Review: ‘In the Flesh’ by Koren Shadmi
In the Flesh
By Koren Shadmi
Villard, February 2009, $14.95
You probably haven’t heard of Shadmi before this book – he’s an Israeli, now resident in New York, and this is his first collection. Some of these stories did appear before…in French, in various anthologies, which I doubt any of us are familiar with.
But he’s clearly a mature artist; these nine stories are of a piece, both in their drawing and their writing, and they paint a consistent picture of the world. It’s not a pleasant picture, though: Shadmi’s world is ruled by tormented desire and inchoate longings, populated by characters who live in quiet despair only when they’ve settled down a bit from the loud kind. In fact, [[[In the Flesh]]] reads very much like a comics adaptation of the short stories of some young writer with a strong voice – it’s not so much “art comics” as it is a direct translation into comics of a particular kind of art short fiction.
It’s called In the Flesh for a reason: these are all stories about sex, in one way or another. Sometimes that’s sublimated, as in “[[[Pastry Paradise]]],” a story about overeating, and sometimes it’s very blatant, as in “[[[A Date]]],” the story of a couple in a world where everyone wears paper bags over their heads. There are no happy couples here, no lucky people with matching libidos and wishes – Shadmi’s characters want very particular, unlikely things, and haven’t any chance of finding someone else with precisely the same kink.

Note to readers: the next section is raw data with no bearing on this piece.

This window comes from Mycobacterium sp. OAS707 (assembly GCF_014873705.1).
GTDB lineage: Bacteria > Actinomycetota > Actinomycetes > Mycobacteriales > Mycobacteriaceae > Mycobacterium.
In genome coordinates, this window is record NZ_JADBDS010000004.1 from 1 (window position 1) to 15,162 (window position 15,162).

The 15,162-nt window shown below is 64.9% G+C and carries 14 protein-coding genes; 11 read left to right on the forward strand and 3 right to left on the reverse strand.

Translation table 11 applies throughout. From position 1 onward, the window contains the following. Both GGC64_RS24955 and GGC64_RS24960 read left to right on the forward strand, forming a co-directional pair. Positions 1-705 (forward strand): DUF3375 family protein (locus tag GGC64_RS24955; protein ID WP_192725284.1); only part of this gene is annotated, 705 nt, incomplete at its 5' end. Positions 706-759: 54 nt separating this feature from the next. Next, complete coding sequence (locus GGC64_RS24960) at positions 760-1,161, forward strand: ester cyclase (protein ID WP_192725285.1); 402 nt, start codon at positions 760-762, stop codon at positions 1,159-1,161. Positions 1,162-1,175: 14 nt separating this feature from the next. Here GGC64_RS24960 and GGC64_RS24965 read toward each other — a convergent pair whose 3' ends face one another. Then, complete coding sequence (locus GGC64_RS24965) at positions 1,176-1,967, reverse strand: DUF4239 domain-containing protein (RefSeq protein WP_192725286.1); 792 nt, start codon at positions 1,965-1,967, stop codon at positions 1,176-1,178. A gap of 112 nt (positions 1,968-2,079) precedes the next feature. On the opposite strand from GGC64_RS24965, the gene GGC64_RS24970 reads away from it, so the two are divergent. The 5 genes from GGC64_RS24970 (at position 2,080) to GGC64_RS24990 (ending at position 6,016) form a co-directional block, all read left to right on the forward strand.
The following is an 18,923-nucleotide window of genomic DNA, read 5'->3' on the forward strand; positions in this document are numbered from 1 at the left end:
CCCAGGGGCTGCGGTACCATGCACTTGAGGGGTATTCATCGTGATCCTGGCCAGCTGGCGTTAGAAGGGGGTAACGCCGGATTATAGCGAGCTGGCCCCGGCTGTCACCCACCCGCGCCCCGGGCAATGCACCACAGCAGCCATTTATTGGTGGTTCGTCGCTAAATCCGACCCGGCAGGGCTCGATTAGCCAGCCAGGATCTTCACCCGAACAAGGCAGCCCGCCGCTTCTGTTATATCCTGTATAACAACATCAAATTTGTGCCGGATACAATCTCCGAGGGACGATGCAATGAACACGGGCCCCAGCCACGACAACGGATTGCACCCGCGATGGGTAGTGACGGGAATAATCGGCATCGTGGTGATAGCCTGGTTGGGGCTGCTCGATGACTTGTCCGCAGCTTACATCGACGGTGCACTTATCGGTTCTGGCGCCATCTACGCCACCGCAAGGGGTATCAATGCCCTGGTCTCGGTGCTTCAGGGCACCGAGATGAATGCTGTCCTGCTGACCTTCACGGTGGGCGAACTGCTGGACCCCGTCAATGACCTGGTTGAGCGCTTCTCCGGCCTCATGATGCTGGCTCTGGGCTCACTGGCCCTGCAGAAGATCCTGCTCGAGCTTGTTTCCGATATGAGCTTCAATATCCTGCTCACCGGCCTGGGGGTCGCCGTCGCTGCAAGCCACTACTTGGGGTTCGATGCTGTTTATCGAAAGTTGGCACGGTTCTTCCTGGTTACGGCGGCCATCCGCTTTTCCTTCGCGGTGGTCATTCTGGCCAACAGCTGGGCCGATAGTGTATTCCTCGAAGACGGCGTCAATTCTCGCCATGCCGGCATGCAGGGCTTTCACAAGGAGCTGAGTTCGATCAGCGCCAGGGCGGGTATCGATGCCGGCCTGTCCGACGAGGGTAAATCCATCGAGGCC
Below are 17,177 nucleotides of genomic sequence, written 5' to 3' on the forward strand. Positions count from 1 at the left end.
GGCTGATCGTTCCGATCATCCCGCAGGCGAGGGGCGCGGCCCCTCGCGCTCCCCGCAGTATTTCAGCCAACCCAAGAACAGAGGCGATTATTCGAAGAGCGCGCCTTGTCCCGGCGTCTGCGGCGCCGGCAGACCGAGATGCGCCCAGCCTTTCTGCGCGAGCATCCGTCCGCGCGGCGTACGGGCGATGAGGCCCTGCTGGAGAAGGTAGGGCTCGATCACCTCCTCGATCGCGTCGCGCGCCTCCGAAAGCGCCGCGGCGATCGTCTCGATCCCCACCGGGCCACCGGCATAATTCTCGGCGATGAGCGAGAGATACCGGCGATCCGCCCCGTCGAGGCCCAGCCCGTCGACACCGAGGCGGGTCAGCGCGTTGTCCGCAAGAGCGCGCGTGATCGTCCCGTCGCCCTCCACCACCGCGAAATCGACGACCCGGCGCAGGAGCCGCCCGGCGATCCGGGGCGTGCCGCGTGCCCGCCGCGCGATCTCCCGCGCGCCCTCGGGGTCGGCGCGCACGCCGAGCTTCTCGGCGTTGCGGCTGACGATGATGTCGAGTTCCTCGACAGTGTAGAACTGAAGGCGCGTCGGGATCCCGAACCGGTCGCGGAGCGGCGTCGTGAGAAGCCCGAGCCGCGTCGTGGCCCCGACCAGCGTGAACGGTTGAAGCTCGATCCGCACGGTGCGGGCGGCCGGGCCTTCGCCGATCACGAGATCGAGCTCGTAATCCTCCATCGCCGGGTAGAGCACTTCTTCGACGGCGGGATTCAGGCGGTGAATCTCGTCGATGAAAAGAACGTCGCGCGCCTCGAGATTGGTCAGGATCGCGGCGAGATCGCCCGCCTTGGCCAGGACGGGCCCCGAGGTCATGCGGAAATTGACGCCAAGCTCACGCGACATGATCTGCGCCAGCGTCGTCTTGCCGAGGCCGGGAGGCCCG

So we start off with a man in a furry dog suit, in “[[[The Fun Lawn]]],” and move through one man’s date with a woman with a separated head, another man enthralled by a radioactive young woman, several obsessed young men, and some oblique approaches to pedophilia or voyeurism before ending in “[[[A Lavish Affair]]],” a circular, heavily narrated, overheated story that encapsulates the whole book in the monologue of its female narrator.
Shadmi has a clear art style, somewhere in the middle ground between American independent comics and the Europeans, and his writing – though at times very overwritten – is generally equally controlled. These are memorable, gripping stories, though not happy ones, and Shadmi shows fine cutting insights into character in small spaces. His people may be miserable and tormented, but they’re authentically so. I suspect his work will be more appreciated than loved, more cited than enjoyed. But he is a strong new voice in comics, with his own dark viewpoint.
Andrew Wheeler has been a publishing professional for nearly twenty years, with a long stint as a Senior Editor at the Science Fiction Book Club and a current position at John Wiley & Sons. He’s been reading comics for longer than he cares to mention, and maintains a personal, mostly book-oriented blog at antickmusings.blogspot.com.
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